LACONIA — Sicario, the two-year-old German Shepherd that was slated for euthanasia as recently as Thursday, is likely unaware of the maelstrom that has been swirling around the New Hampshire Humane Society, both online in and the form of demonstrators in front of the nonprofit shelter. But all that energy focused around the dog has produced a profound effect, and it now appears as if his fate has been reversed.
“An extraordinary opportunity has emerged," said Steve Schaffer, interim director of the Humane Society. "We are early in the stage of following up on it, and in the meantime, we will continue to care for Sicario through this process of exploration.”
The Humane Society had planned on euthanizing Sicario, a dog which had been rescued this summer, along with many other animals, from an abuse case in New Hampton. Sicario had been adopted out twice, and returned to the shelter, with the most recent adopters reporting that he had bitten a person who tried to break up a fight that Sicario was involved in with another dog at a dog day care.
A statement issued on Thursday by the Humane Society said Sicario “continues to exhibit overly aggressive behavior and he has also bitten a staff member,” in its explanation of the decision to euthanize the dog.
The statement was prepared in response to a protest organized by Laura Robitaille, who had worked as an animal care provider at the Humane Society until Tuesday, when she learned of Sicario’s planned euthanasia. Robitaille, who had spent several hours working with the dog, organized a protest and social media campaign to reverse the shelter’s plans.
That campaign attracted the attention of some of the Humane Society’s supporters, such as the family that owns Funspot, which hosts an annual fundraiser for the shelter. A member of the family said that the fundraiser would be directed toward another beneficiary if Sicario was killed.
Another person who took interest was Haley Dearborn, who had co-owned Eptam Plastics and is a supporter of the Humane Society. She was determined to find a resolution, other than euthanasia, that would be acceptable to the shelter’s board of directors.
She found her solution in Jay Haley and Eddie Bonilla, of Etiquette Academy for Dogs in Kingston, New Hampshire, a relatively new business founded by the two partners who are veterans in rehabilitating even the most aggressive dogs.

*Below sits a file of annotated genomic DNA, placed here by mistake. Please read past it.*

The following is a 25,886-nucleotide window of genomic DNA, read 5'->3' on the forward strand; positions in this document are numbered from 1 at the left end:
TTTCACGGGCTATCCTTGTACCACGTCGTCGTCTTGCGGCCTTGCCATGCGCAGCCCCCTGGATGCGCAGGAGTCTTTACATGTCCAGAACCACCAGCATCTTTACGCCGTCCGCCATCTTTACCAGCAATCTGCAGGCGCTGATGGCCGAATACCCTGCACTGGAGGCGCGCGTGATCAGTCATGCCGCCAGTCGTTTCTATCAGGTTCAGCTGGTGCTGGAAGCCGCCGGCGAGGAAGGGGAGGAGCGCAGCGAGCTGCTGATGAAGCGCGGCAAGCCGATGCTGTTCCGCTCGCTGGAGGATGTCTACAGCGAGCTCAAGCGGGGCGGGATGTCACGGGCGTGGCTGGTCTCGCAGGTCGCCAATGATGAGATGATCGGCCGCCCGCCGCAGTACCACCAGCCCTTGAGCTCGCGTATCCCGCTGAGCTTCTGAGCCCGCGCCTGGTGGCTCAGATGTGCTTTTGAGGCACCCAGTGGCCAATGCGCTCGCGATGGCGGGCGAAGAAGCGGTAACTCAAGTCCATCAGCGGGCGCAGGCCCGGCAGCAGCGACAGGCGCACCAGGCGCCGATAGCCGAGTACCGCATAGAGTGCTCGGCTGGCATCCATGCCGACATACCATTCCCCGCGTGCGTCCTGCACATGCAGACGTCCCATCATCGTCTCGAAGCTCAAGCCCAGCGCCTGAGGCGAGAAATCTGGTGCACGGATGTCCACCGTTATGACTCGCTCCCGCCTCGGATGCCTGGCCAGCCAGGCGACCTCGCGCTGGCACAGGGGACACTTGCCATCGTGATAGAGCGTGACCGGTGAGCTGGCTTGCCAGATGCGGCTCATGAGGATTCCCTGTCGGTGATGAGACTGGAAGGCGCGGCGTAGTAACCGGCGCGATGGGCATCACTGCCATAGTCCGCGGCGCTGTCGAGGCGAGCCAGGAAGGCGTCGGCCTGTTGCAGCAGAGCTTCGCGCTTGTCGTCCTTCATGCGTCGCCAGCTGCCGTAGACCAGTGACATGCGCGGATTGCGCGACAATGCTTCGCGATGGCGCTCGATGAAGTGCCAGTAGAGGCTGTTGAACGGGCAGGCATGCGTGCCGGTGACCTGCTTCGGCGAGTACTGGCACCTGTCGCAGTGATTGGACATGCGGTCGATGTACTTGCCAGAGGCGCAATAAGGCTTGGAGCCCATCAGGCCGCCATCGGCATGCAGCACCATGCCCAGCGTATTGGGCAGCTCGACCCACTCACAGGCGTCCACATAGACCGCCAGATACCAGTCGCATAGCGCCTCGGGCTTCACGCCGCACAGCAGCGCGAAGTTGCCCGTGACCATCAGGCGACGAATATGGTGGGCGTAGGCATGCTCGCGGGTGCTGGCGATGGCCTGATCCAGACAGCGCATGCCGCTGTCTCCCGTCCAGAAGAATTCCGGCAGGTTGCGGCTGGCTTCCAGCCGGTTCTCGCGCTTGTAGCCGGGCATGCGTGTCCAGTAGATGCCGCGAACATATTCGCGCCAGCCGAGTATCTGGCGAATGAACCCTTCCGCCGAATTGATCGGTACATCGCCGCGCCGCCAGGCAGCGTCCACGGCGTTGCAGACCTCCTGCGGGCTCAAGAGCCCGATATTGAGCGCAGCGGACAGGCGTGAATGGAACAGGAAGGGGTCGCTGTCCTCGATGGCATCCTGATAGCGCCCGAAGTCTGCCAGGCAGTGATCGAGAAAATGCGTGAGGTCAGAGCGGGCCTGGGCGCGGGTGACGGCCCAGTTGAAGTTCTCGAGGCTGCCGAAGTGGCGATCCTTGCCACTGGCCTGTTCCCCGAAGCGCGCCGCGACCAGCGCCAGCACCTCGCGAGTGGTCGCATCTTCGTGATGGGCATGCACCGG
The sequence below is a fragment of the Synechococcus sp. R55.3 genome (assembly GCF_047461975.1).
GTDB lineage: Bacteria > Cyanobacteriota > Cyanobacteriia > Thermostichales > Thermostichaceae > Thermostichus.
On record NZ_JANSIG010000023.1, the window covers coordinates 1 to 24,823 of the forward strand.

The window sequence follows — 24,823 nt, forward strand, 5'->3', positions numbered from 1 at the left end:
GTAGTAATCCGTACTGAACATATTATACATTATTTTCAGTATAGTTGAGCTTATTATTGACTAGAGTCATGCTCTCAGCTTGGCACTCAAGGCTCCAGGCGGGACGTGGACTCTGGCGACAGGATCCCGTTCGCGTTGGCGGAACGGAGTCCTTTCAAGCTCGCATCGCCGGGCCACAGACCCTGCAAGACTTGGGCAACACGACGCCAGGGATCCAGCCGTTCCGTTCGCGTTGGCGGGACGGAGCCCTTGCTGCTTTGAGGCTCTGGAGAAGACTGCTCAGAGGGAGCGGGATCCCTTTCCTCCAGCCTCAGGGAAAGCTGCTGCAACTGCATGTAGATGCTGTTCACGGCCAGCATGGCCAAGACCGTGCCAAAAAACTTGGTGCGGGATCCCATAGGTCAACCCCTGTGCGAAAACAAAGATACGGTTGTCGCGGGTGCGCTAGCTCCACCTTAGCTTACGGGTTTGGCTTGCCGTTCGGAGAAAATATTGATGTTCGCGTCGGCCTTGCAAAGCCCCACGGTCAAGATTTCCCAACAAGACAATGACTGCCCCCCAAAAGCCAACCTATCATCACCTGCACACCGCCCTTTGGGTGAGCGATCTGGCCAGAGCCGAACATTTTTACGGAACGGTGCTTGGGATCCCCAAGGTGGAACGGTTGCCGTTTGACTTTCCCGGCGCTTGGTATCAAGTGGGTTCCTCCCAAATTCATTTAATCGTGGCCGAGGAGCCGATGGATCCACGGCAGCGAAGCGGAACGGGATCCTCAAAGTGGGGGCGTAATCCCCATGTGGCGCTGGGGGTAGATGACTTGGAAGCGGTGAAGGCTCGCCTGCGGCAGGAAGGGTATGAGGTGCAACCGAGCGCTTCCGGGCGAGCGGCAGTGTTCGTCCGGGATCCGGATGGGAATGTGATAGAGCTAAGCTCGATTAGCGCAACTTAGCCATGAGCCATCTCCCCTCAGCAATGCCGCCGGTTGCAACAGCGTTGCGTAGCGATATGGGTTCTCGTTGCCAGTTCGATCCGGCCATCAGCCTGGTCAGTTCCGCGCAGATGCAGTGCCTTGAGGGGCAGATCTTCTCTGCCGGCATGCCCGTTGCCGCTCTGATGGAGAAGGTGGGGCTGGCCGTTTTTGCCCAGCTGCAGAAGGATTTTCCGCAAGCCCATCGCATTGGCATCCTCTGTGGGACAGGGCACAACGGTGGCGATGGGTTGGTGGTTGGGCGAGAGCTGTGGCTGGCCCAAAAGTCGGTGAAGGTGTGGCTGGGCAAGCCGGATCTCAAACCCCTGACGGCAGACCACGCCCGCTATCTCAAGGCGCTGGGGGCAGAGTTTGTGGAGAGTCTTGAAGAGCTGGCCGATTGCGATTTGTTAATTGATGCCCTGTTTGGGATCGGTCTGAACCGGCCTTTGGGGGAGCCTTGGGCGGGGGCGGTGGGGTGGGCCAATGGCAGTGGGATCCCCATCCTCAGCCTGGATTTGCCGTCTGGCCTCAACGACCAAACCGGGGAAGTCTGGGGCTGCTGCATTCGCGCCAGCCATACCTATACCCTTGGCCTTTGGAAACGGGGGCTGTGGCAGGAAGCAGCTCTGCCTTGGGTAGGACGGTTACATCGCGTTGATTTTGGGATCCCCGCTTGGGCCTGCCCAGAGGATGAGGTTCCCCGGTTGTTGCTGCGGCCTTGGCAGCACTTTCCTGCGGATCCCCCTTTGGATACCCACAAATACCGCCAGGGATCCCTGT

Dearborn put Haley and Bonilla in touch with the Humane Society on Friday, and by the end of the day she was convinced Sicario would ultimately find an appropriate home.
“It took me a good amount of time to discover those guys. When I had a conversation with them and hooked them up with the people at the shelter, it was such a unique thing and a positive thing, they are moving forward with it,” Dearborn said.
Haley said he and Bonilla have offered to take Sicario into their care, and to train him until he could safely be adopted into a home that would be appropriate for him, including an owner familiar with large dogs with similar histories.
“We target and work with dogs that are ones that fall through the cracks of every other trainer, because they don’t want to work with the hard ones. We actually target the aggressive dogs,” Haley said. “We’ve taken in dogs that literally try to attack us when they come in, then they come to trust and love us because of that bond. This dog isn’t even close to on that level.”
Dearborn said that the discussions were continuing and that the final decisions had yet been made, but that she wanted people to know that Sicario’s future had gotten a whole lot brighter.
“People can rest assured that this dog is going to a great, great facility, and will be going to a great home, a specific home,” she said.